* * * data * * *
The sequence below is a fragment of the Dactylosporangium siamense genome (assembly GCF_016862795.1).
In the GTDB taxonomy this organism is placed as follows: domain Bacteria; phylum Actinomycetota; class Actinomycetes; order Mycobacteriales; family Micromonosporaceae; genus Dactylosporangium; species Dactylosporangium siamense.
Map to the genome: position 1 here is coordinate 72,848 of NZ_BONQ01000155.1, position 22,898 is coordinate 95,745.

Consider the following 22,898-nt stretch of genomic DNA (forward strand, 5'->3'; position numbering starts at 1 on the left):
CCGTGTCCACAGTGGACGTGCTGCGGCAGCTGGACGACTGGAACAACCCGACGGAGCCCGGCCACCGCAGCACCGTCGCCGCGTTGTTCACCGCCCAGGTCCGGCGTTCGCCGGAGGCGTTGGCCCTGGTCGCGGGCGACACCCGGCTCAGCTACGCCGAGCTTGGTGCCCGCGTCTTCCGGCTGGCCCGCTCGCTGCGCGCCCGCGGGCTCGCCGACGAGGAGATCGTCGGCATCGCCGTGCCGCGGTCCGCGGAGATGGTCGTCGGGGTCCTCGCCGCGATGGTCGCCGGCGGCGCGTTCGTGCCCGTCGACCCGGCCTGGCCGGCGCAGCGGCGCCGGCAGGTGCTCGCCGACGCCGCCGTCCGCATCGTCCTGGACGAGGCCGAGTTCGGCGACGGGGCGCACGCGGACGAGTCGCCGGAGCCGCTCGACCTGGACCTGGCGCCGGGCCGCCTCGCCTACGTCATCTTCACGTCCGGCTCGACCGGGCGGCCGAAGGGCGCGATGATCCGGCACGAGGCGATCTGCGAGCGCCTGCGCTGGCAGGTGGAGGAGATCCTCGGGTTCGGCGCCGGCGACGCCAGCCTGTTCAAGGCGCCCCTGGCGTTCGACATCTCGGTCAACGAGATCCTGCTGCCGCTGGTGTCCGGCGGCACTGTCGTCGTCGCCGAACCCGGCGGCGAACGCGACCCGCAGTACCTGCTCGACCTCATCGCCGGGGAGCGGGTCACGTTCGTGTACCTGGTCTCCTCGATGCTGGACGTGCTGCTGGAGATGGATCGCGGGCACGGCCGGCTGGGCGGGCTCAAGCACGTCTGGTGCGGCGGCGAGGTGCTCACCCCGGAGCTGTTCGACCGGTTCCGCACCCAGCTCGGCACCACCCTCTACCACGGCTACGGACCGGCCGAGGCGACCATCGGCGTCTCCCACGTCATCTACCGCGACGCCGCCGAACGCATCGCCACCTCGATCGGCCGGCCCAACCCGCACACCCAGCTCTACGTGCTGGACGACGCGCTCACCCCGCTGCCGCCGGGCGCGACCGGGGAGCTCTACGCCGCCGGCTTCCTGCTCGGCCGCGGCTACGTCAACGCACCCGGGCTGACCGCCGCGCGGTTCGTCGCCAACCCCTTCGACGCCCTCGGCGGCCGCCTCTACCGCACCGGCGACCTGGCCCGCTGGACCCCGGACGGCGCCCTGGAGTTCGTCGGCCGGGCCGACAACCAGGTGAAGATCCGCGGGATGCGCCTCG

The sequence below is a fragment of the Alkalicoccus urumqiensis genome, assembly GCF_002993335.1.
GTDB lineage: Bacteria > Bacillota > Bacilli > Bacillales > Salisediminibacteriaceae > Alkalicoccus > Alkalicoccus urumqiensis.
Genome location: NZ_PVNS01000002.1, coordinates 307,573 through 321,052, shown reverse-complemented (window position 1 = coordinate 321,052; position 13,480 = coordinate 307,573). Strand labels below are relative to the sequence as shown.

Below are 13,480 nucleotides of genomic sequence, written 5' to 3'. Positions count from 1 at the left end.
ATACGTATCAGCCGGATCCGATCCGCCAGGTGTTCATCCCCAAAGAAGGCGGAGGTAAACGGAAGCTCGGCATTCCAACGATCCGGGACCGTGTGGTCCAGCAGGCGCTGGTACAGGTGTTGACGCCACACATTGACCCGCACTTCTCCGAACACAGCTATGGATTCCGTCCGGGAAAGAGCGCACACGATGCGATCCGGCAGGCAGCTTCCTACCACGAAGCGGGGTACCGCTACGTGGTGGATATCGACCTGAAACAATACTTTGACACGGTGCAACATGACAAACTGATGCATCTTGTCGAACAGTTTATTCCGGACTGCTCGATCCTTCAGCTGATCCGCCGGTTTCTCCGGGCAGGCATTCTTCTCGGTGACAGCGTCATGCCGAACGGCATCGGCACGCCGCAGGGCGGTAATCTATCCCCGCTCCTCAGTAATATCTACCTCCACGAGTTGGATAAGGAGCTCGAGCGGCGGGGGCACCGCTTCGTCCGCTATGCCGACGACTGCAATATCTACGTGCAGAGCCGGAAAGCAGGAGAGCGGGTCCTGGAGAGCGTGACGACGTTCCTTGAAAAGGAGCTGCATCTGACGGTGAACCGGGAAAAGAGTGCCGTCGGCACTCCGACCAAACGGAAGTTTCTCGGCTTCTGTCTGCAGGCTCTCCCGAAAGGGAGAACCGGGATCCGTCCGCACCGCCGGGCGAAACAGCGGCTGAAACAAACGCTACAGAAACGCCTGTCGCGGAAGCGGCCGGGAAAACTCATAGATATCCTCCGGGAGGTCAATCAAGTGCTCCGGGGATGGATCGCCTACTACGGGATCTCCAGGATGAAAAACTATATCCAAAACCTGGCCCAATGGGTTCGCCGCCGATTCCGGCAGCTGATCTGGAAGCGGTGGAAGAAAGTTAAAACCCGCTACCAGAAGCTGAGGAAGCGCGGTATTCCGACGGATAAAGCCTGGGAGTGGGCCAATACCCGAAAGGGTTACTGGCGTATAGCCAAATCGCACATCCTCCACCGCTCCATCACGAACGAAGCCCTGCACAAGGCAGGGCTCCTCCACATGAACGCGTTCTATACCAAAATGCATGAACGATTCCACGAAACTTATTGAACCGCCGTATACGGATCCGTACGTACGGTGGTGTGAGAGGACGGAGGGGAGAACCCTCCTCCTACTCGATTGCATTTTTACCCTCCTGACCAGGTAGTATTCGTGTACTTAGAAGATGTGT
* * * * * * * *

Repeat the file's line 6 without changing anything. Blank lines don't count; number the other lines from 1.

The sequence below is a fragment of the Alkalicoccus urumqiensis genome, assembly GCF_002993335.1.